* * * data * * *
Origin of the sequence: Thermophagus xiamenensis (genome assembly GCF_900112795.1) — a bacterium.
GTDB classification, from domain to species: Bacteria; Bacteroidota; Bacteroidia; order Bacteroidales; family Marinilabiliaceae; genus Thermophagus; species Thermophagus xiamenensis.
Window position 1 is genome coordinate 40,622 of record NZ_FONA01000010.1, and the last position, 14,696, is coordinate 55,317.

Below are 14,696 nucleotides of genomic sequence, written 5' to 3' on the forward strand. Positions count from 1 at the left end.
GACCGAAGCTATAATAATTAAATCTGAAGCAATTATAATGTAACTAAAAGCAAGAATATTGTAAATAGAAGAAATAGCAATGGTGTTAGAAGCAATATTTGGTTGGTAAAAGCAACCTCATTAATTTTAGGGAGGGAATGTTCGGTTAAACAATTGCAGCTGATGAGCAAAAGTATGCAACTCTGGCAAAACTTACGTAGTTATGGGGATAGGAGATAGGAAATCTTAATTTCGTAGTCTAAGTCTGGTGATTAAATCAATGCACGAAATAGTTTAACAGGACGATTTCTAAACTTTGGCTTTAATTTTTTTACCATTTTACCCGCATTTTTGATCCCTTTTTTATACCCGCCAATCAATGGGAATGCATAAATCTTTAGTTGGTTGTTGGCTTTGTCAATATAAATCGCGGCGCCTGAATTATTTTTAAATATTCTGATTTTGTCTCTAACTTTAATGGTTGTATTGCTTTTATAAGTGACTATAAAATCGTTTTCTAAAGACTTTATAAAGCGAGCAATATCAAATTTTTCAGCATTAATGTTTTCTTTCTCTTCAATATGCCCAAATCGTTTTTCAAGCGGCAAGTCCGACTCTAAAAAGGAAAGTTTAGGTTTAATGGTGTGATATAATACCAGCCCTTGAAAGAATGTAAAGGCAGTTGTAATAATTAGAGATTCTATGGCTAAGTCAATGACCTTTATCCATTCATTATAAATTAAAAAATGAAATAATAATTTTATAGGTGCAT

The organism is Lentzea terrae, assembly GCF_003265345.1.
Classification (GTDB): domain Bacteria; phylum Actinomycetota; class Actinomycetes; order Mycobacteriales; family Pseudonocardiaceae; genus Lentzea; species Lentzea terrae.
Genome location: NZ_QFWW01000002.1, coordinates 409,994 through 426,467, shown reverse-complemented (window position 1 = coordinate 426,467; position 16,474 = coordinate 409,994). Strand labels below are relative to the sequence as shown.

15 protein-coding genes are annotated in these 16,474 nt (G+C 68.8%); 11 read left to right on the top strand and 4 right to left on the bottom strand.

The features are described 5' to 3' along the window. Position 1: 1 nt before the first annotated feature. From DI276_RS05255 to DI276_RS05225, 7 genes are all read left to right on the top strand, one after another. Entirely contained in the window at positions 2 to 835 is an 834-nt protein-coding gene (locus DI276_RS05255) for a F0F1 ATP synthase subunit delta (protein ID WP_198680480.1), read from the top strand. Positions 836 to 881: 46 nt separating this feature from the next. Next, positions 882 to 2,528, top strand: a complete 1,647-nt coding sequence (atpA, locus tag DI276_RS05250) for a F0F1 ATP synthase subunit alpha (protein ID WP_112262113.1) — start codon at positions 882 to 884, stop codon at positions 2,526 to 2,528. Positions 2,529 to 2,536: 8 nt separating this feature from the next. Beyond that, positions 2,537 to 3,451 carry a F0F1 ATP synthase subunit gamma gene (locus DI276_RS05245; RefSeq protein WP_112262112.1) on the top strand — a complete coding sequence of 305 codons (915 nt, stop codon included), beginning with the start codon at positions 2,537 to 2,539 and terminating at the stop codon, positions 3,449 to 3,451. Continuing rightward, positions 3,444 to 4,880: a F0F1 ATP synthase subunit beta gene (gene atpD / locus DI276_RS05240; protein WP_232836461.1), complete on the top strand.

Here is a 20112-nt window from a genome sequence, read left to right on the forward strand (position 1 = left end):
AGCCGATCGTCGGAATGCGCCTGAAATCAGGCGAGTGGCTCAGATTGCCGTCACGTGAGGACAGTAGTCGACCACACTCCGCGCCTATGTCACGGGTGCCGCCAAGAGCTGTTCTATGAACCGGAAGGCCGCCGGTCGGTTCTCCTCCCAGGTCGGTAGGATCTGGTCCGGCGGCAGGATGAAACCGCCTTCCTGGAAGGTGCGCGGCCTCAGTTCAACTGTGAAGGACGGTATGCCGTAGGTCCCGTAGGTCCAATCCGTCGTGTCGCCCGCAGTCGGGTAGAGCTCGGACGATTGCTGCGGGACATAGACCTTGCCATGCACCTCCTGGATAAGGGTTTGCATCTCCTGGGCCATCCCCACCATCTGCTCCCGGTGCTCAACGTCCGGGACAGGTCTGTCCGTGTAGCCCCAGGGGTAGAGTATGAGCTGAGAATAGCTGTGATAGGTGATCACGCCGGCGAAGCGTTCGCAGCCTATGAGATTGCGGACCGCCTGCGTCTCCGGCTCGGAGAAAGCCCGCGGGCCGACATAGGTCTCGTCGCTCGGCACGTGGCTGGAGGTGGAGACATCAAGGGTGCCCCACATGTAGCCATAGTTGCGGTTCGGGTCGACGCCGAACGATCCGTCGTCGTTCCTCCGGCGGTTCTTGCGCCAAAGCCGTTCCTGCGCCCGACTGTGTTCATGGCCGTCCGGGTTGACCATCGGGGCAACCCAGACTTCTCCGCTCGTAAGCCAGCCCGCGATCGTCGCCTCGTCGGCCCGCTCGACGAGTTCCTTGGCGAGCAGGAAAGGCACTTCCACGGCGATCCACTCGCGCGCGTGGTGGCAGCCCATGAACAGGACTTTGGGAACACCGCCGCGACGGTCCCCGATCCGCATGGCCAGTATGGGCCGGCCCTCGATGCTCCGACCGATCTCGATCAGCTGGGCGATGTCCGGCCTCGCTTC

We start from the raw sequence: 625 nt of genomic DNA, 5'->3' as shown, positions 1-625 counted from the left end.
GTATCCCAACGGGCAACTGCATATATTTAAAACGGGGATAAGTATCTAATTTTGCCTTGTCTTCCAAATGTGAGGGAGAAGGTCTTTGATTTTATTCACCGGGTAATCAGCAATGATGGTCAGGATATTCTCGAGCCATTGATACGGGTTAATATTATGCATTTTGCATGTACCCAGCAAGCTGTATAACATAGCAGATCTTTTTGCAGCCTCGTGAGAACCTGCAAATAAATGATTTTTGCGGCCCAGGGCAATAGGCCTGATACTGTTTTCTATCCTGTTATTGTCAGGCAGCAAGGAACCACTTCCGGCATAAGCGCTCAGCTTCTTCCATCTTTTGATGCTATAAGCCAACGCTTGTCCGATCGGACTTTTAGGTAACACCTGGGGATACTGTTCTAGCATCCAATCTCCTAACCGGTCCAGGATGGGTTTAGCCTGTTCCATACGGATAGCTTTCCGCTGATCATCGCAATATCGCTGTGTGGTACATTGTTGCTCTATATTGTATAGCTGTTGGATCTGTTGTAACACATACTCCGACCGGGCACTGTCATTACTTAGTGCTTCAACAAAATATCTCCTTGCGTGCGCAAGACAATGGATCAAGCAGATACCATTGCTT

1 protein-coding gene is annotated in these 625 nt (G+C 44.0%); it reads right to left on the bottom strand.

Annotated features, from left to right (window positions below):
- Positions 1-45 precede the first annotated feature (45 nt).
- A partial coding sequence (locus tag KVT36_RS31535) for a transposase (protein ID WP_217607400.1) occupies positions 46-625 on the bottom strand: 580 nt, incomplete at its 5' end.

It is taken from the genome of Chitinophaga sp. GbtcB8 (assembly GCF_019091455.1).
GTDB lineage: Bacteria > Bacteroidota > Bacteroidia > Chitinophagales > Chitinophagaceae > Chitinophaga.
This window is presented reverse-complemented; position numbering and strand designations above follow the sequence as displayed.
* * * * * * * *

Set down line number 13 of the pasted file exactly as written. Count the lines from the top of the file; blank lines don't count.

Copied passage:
We start from the raw sequence: 625 nt of genomic DNA, 5'->3' as shown, positions 1-625 counted from the left end.